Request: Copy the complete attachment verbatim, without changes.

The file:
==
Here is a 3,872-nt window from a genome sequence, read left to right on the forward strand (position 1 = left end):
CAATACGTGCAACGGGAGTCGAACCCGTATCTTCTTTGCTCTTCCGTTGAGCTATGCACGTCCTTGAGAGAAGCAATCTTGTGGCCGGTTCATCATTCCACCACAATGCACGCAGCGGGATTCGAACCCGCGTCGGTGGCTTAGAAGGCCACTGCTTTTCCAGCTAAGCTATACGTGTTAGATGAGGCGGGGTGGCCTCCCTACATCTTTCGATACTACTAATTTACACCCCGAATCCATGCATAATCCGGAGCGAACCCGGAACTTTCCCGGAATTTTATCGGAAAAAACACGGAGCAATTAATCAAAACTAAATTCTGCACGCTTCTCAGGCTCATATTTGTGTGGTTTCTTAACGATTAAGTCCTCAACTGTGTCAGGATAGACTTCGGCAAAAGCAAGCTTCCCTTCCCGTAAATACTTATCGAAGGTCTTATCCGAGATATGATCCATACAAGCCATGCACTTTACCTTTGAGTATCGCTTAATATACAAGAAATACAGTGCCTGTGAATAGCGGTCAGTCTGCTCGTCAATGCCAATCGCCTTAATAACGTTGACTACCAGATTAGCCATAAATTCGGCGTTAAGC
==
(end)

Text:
Here is a 3,872-nt window from a genome sequence, read left to right on the forward strand (position 1 = left end):
CAATACGTGCAACGGGAGTCGAACCCGTATCTTCTTTGCTCTTCCGTTGAGCTATGCACGTCCTTGAGAGAAGCAATCTTGTGGCCGGTTCATCATTCCACCACAATGCACGCAGCGGGATTCGAACCCGCGTCGGTGGCTTAGAAGGCCACTGCTTTTCCAGCTAAGCTATACGTGTTAGATGAGGCGGGGTGGCCTCCCTACATCTTTCGATACTACTAATTTACACCCCGAATCCATGCATAATCCGGAGCGAACCCGGAACTTTCCCGGAATTTTATCGGAAAAAACACGGAGCAATTAATCAAAACTAAATTCTGCACGCTTCTCAGGCTCATATTTGTGTGGTTTCTTAACGATTAAGTCCTCAACTGTGTCAGGATAGACTTCGGCAAAAGCAAGCTTCCCTTCCCGTAAATACTTATCGAAGGTCTTATCCGAGATATGATCCATACAAGCCATGCACTTTACCTTTGAGTATCGCTTAATATACAAGAAATACAGTGCCTGTGAATAGCGGTCAGTCTGCTCGTCAATGCCAATCGCCTTAATAACGTTGACTACCAGATTAGCCATAAATTCGGCGTTAAGC